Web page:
Prevention of transmission of human immunodeficiency virus (HIV)
All body fluids from a person infected (or suspected of being infected) with HIV should be considered potentially infectious. HIV may be transmitted:
(1) by needles or sharp instruments contaminated with blood or body fluids and not properly sterilized;
(2) by contact between open wounds, broken skin (for example caused by dermatitis), or mucous membranes and contaminated blood or body fluids; and
(3) by transfusion of infected blood or blood products, semen donation, and skin or organ transplantation.
The prevention of HIV infection requires special attention to these means of transmission as well as the strict application of aseptic routine. Most of the small number of reported infections of health workers with HIV have resulted from injuries caused by needles (for example during recapping) and other sharp instruments. After use, disposable needles and scalpel blades should be put into a puncture-proof receptacle, preferably containing a sodium hypochlorite disinfectant. Reusable needles should also be placed in a special container of disinfectant before being cleaned and sterilized. Surgical gloves prevent transmission of HIV through contact with blood, but there is always the possibility of accidental injury and of a glove being punctured. Thick gloves should, therefore, be worn when needles and sharp instruments are being cleaned. Where HIV infection is prevalent among patients, needles and instruments should routinely be soaked in a chemical disinfectant for 30 min before cleaning. Linen soiled by a patient who is or may be infected with HIV should be handled with gloves and should be collected and transported in leak-proof bags. It should be washed with detergent for 25 min at a temperature of at least 71 °C.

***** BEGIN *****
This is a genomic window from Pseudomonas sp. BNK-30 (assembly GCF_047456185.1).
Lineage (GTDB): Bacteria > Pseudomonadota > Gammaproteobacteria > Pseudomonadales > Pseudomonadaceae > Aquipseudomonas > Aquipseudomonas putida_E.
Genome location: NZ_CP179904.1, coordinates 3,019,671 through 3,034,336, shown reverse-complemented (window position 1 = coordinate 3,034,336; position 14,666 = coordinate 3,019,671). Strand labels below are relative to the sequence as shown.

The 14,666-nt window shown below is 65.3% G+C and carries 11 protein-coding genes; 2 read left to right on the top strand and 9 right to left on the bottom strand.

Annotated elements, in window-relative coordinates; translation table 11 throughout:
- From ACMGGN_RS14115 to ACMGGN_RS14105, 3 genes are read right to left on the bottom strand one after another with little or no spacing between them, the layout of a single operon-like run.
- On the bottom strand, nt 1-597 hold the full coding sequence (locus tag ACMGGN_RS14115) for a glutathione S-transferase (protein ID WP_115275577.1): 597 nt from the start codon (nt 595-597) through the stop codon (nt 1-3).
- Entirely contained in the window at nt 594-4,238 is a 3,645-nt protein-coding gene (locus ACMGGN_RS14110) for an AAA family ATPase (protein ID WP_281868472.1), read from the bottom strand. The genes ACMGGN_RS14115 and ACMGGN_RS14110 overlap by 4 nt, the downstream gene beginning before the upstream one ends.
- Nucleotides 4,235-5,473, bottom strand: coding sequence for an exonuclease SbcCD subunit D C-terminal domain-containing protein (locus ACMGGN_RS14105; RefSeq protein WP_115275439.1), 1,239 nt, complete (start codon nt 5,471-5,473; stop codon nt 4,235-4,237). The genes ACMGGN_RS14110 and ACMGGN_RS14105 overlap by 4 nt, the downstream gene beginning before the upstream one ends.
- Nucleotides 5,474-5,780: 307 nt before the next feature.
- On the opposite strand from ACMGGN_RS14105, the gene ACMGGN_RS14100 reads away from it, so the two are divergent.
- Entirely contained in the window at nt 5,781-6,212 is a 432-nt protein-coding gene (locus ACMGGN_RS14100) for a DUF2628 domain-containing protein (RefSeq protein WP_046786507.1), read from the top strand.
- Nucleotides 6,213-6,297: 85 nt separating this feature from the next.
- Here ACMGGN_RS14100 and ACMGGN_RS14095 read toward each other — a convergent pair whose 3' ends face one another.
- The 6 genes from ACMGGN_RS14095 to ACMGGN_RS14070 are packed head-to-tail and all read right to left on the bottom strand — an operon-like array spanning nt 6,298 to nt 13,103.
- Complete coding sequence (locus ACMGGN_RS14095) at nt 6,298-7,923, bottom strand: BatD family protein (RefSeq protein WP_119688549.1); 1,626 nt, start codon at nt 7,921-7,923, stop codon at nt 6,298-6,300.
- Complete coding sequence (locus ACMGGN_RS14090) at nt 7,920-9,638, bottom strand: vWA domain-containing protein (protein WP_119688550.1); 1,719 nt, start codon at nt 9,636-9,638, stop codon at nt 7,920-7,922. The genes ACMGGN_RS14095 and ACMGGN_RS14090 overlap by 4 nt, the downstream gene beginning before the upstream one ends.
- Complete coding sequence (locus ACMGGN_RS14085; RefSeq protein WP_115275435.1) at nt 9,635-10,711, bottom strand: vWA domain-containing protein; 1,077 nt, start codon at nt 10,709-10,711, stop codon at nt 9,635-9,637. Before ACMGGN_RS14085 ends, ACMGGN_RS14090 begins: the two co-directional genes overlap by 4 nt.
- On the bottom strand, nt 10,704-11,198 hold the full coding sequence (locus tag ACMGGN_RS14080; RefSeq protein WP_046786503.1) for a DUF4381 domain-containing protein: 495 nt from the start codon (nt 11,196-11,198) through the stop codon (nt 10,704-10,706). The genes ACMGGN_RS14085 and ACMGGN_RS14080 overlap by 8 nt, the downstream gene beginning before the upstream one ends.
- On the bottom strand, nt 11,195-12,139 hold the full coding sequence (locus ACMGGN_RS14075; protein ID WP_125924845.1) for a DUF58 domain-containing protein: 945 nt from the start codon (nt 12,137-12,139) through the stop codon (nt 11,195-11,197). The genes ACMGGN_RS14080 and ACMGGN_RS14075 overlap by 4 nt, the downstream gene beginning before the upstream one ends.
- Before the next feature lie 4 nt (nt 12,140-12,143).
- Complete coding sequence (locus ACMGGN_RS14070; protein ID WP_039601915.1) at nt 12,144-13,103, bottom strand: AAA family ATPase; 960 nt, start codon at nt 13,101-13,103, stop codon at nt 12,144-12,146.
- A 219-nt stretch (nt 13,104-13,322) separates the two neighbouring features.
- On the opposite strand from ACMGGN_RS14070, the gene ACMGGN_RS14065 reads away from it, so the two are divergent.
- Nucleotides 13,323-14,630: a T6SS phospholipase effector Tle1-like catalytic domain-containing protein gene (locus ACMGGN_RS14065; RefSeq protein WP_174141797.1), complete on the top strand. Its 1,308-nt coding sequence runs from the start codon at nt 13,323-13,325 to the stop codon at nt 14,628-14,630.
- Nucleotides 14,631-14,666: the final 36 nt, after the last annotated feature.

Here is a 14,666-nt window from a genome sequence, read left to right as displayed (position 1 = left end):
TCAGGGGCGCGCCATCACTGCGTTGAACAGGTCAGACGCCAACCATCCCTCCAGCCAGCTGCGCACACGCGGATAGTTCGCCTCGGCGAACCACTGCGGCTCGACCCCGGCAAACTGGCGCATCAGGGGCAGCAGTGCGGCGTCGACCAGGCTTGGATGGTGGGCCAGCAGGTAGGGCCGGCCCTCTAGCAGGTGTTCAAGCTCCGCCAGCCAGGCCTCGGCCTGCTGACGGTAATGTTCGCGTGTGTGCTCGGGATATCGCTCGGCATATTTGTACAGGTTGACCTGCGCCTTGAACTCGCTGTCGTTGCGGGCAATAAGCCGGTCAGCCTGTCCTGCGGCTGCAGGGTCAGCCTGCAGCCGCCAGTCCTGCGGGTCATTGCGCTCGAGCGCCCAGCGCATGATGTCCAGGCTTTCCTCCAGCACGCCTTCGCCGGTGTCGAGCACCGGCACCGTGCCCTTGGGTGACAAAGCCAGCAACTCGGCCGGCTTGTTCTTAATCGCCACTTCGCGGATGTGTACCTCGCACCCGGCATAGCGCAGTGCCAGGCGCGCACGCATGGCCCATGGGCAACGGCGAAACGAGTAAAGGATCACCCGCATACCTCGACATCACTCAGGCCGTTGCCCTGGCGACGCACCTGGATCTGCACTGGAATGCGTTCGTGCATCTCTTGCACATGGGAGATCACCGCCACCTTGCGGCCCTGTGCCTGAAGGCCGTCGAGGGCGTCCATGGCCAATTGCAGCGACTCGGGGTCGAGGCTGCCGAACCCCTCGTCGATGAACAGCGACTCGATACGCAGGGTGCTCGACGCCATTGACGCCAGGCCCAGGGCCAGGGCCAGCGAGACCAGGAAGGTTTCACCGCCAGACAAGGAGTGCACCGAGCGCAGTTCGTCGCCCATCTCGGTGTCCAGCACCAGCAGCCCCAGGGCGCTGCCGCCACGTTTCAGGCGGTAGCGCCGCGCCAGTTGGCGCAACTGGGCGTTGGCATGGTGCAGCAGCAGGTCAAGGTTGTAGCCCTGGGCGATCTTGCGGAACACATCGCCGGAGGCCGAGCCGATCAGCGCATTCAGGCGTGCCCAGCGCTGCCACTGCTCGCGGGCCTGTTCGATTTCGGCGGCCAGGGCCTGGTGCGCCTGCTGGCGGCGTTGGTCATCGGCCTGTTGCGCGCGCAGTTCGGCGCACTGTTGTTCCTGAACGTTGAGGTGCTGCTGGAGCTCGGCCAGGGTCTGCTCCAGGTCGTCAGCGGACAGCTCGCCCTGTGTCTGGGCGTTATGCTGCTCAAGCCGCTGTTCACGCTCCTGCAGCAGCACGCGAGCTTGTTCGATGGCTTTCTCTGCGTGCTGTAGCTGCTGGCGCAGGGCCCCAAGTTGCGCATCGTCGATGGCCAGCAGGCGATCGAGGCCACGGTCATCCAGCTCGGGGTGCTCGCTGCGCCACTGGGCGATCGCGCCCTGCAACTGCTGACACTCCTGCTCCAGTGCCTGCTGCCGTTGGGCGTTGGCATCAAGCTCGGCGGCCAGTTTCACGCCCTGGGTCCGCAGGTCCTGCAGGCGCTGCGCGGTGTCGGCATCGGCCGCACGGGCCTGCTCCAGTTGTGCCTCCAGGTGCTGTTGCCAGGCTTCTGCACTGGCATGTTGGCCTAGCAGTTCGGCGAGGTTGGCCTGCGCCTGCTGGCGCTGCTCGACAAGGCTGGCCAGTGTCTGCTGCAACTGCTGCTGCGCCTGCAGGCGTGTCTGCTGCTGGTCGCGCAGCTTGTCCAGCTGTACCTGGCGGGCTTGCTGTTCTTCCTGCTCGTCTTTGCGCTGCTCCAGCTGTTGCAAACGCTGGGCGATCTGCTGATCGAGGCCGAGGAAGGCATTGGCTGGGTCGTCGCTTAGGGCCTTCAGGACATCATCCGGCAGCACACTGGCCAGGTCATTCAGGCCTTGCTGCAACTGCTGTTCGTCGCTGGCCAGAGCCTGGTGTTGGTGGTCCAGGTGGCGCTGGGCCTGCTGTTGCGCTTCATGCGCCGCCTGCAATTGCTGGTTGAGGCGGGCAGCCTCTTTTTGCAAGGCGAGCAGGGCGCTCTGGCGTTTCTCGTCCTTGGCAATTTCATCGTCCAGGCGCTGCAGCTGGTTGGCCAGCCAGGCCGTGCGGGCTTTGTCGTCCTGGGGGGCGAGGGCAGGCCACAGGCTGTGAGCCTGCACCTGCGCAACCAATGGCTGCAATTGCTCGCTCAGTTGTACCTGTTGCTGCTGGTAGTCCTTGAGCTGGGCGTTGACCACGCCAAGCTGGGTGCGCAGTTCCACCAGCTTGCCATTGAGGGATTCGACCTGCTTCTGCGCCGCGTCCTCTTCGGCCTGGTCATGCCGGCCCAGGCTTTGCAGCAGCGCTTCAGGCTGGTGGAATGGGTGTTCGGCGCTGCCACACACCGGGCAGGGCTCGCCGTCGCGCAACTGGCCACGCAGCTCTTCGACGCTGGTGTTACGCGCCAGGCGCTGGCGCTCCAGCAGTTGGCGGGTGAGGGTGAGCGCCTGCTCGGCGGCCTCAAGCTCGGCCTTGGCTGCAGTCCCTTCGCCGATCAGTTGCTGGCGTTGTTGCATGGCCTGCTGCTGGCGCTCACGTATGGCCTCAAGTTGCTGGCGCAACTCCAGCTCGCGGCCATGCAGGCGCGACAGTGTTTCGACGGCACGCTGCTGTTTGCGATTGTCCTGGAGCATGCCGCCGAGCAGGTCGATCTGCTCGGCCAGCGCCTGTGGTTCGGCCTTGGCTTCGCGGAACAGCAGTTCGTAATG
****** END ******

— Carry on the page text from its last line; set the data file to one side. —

Liquid wastes, such as blood and fluids removed by suction, should be carefully poured down a drain connected to a sewer or into a pit latrine. Otherwise, they should be chemically disinfected. Solid waste should be incinerated or disposed of in a pit latrine; chemical disinfection may be a temporary expedient.
Proper sterilization of all surgical instruments and supplies is crucial in preventing HIV transmission. All viruses, including HIV, are inactivated by steam sterilization (autoclaving) for 20 min at 100 kPa above atmospheric pressure or by dry heat in an oven for 2 hours at 170 °C.
Several points of aseptic routine applicable to members of the surgical team are also particularly relevant to the prevention of transmission of HIV:
- Areas of broken skin and open wounds should be protected with watertight dressings.
- Fluids and the hands should be washed with soap and water afterward.
- Gloves should be worn during exposure to blood or body
- Frequent use of ethanol or other antiseptics on the hands and arms should be avoided, because it may lead t0 broken skin.
- Protective glasses should be worn where blood splashes may occur, as during major surgery; if the eyes are inadvertently splashed, they should be washed out as soon as possible with saline. It should be appreciated that the whole purpose of the aseptic method is to prevent transmission of infection and that strict attention to every detail of asepsis, with special care to avoid accidental injury during operation, is the best protection against HIV.